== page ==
Camp inspires next generation of female STEM leaders
Teenage girls from across NSW attend UOW STEM camp
Emerging technologies and the skills needed to innovate and revolutionise Australian industries will be the focus of a new camp for high achieving, STEM-focused teenage girls.
STEM, otherwise known as Science, Technology, Engineering and Mathematics, currently accounts for 75 per cent of the skills and knowledge needed in the country’s fastest growing occupations, according to a recent study by the Australian Industry Group.
From January 15-18 a total of 55 young women between the ages of 15 and 18 from across NSW will stay on campus at the University of Wollongong (UOW), participating in hands-on activities that incorporate learning from STEM and will ultimately inspire them to be the next generation of STEM leaders.
Through an integrated STEM approach, all activities will start with a concept, encouraging the girls to develop their own curiosity for processes and solutions. They will learn about coding and cryptology, sustainability and renewable energy, artificial muscles and robots, and 3D and biomaterials printing. There will be visits to the start-up companies located at iAccelerate, UOW’s innovation ecosystem, tours of the Sustainable Buildings Research Centre and the opportunity to learn about ground-breaking research at the ARC Centre of Excellence for Electromaterials Sciences. The group leaders assigned to each group will include young females from professional engineering industries and females studying STEM degrees at UOW, providing the girls with mentors and role models.
Camp activities will be facilitated by local companies, start-ups and research bodies, with a strong focus on building future relationships between the university, local industry and the Illawarra community and preparing young women for the jobs of the future.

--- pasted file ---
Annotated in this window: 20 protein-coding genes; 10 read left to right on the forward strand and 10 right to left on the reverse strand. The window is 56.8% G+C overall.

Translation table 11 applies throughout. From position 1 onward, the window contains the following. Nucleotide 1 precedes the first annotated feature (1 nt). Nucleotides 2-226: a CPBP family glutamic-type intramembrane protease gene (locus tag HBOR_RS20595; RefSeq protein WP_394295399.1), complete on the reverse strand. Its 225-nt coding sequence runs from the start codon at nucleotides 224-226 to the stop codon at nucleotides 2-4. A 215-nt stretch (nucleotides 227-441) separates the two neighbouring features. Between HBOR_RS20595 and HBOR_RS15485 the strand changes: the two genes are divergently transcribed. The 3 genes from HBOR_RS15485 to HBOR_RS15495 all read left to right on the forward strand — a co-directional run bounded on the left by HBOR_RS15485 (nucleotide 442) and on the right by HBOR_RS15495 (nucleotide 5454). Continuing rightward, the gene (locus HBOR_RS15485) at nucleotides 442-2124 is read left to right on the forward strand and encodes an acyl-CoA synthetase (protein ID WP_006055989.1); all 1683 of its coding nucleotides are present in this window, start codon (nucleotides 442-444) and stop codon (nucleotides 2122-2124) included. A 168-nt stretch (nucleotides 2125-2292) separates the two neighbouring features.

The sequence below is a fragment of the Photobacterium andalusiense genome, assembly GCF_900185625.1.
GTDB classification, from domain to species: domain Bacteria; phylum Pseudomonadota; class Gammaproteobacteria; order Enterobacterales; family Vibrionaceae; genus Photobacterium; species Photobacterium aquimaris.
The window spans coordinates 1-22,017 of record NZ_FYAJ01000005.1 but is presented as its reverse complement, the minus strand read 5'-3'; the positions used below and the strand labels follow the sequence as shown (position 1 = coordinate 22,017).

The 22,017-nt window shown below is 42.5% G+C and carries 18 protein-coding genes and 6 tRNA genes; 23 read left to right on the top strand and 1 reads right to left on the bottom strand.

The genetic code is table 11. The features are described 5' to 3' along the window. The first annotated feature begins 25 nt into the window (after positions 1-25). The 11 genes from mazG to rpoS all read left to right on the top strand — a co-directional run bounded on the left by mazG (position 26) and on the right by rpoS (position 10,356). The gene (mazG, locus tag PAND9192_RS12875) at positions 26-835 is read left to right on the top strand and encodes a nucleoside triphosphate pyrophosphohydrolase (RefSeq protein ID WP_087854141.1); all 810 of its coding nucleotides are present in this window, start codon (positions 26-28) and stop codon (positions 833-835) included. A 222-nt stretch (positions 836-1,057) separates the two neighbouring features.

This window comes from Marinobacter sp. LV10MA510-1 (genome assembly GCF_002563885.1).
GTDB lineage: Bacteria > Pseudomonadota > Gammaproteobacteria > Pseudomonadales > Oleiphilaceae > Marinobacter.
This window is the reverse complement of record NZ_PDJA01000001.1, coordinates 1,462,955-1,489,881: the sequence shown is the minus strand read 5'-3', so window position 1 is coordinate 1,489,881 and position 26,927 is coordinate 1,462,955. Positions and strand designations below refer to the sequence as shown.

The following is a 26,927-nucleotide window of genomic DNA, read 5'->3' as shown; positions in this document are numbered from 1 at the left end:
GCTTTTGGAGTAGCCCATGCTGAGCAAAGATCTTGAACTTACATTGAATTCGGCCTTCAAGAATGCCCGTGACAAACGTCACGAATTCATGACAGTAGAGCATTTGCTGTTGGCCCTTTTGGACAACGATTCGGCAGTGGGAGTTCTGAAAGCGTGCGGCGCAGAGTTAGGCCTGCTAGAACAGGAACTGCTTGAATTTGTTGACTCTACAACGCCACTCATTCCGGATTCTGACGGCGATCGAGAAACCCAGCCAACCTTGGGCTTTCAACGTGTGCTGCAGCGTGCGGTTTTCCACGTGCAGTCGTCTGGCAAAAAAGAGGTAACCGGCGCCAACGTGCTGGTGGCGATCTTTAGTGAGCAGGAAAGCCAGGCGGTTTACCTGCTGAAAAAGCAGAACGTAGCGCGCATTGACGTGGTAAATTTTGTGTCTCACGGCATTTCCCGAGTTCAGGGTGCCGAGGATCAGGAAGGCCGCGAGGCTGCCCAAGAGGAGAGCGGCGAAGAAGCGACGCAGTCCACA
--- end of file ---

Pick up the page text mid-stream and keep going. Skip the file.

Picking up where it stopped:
UOW’s STEM Schools Outreach Coordinator and camp organiser, Destiny Paris, said the activities are specifically designed to interest and encourage girls to explore and develop ideas and solutions for problems facing humanity.
“We know that social stereotypes and a lack of role models can result in females steering away from STEM subjects and careers. But if we ‘change the story’ from technology to context (environmental, social and health) we can help reverse this trend,” she said.
“We want the girls to realise that STEM is about discovery, design, innovation, imagination and contribution. The skills they acquire through STEM create more diverse workforces and improve decision-making for communities and industries at all levels.”
The STEM Camp for Girls will take place from Sunday afternoon 15 January to Wednesday evening 18 January at the University of Wollongong main campus and Innovation campus.